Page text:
DEVICES FOR STUDYING INTERFERENCE IN PSYCHOMOTOR PERFORMANCE: III. THE DOUBLE-DISK PURSUIT APPARATUS.
IOWA STATE UNIV IOWA CITY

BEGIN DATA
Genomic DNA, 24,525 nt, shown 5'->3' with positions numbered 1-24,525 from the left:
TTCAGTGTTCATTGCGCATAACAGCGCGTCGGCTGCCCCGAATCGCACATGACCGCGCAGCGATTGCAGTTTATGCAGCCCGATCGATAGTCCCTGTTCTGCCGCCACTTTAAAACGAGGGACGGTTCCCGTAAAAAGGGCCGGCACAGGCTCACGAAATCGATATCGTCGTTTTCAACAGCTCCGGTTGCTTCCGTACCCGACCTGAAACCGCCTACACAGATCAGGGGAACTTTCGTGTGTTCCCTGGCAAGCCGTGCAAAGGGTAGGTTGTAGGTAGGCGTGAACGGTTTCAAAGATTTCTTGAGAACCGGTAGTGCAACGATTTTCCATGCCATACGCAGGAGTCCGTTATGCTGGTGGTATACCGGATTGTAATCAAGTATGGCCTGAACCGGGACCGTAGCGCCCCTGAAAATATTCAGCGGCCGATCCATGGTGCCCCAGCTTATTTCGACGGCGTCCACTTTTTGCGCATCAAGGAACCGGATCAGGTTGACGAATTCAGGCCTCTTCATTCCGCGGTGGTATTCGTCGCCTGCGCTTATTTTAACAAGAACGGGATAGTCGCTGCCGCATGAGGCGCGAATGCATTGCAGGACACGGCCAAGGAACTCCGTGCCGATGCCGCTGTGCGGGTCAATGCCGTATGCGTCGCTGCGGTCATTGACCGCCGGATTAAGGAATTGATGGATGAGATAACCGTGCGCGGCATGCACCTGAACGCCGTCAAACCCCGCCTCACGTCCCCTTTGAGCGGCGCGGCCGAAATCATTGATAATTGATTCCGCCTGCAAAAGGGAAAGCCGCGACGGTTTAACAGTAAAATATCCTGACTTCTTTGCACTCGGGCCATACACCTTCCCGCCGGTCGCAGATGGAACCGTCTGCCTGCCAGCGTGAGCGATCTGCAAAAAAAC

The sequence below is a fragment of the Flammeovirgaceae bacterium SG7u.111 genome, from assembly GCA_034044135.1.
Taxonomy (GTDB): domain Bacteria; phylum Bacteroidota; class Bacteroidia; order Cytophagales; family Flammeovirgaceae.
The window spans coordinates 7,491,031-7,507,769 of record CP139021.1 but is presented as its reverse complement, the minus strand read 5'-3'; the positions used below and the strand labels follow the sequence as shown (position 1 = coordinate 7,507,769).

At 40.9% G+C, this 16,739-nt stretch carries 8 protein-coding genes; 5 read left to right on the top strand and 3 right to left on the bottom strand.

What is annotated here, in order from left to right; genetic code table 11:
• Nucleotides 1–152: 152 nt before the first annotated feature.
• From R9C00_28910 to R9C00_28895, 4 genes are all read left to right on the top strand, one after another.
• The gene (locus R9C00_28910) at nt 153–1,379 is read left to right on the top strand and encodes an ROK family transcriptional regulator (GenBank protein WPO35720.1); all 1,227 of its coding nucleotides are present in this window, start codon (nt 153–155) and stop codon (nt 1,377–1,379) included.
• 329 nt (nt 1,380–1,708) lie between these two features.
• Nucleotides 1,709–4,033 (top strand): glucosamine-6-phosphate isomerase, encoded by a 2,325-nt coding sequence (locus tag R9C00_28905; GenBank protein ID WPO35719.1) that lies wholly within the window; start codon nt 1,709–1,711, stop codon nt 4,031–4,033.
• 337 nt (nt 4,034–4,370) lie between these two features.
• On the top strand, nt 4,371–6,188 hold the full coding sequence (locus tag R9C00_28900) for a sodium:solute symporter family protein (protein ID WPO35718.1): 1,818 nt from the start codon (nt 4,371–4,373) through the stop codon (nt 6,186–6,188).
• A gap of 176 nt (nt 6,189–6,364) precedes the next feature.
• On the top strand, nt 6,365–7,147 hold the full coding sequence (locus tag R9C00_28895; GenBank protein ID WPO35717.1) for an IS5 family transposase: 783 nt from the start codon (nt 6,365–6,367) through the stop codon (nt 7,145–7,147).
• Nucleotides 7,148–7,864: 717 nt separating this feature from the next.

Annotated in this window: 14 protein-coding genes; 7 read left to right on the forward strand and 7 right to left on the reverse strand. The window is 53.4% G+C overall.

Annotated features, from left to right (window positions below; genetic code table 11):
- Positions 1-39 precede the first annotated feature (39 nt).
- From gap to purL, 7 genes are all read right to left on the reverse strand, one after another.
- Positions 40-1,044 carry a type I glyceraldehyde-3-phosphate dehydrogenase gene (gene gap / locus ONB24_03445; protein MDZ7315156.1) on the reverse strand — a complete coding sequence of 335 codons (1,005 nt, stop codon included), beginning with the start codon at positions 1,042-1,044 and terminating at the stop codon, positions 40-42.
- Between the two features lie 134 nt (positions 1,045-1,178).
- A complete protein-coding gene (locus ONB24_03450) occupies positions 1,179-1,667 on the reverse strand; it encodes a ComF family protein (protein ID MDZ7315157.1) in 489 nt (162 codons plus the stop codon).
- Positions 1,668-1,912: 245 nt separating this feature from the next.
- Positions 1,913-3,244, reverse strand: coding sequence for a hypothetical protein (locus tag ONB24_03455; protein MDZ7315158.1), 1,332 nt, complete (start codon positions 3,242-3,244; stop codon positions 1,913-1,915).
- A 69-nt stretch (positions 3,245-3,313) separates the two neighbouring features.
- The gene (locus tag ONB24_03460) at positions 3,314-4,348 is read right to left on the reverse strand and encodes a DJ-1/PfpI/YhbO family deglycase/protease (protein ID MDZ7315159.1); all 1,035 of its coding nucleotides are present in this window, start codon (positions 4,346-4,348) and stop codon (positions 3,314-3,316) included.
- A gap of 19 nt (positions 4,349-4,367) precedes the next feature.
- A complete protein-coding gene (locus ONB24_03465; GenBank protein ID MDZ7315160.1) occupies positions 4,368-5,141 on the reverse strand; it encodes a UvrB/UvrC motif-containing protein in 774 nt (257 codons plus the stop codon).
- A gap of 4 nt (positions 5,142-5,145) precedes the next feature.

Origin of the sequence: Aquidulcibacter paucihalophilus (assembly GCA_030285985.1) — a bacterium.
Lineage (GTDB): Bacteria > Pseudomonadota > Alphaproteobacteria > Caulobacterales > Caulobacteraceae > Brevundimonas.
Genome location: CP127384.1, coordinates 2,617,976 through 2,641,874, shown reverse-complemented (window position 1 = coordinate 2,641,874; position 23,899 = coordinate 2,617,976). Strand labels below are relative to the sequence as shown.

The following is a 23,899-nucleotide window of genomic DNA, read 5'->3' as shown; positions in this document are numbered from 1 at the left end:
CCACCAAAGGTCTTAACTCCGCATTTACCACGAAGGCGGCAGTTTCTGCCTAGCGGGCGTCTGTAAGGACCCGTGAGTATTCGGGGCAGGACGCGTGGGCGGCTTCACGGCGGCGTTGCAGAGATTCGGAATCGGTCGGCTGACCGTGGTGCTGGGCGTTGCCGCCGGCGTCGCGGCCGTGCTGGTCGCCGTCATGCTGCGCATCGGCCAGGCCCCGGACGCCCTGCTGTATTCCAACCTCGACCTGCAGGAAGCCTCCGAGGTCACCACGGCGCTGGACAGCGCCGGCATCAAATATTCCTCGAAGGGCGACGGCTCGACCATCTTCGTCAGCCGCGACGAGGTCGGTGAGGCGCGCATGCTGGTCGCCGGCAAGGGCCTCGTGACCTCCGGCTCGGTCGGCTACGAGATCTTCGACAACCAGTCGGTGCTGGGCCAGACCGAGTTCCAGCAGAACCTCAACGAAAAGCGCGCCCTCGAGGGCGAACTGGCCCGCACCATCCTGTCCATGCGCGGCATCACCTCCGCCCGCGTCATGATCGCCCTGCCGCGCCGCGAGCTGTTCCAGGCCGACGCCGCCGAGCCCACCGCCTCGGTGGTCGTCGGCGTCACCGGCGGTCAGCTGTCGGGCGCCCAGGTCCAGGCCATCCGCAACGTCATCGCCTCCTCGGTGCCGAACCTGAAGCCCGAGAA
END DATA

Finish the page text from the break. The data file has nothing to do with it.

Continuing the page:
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Three attempts were made with rotary pursuit apparatus to induce decrements in performance subsequent to interpolated practice. An ordinary Koerth-type rotor was first employed with mirror-vision practice preceding direct-vision practice. Mirror-vision performance during relearning was not adversely affected by the interpolated practive. With the Double-Disk Pursuit Apparatus, subjects learned to trace a kind of figure-eight pattern. Original practice with the disks rotating in one way was followed by practice with the directions of rotation reversed. The decrements that appeared at the outset of relearning were small and could not confidently be attributed to interference effects. A second model of the Double-Disk Pursuit Apparatus provided for a variable pursuit pattern. The change in the tasks, as between original and interpolated learning, depended upon a reversal of the directions of rotation of the disks. Here again, a decrement appeared at the outset of relearning, but it was too small to be clearly identifiable as a product of interference. Author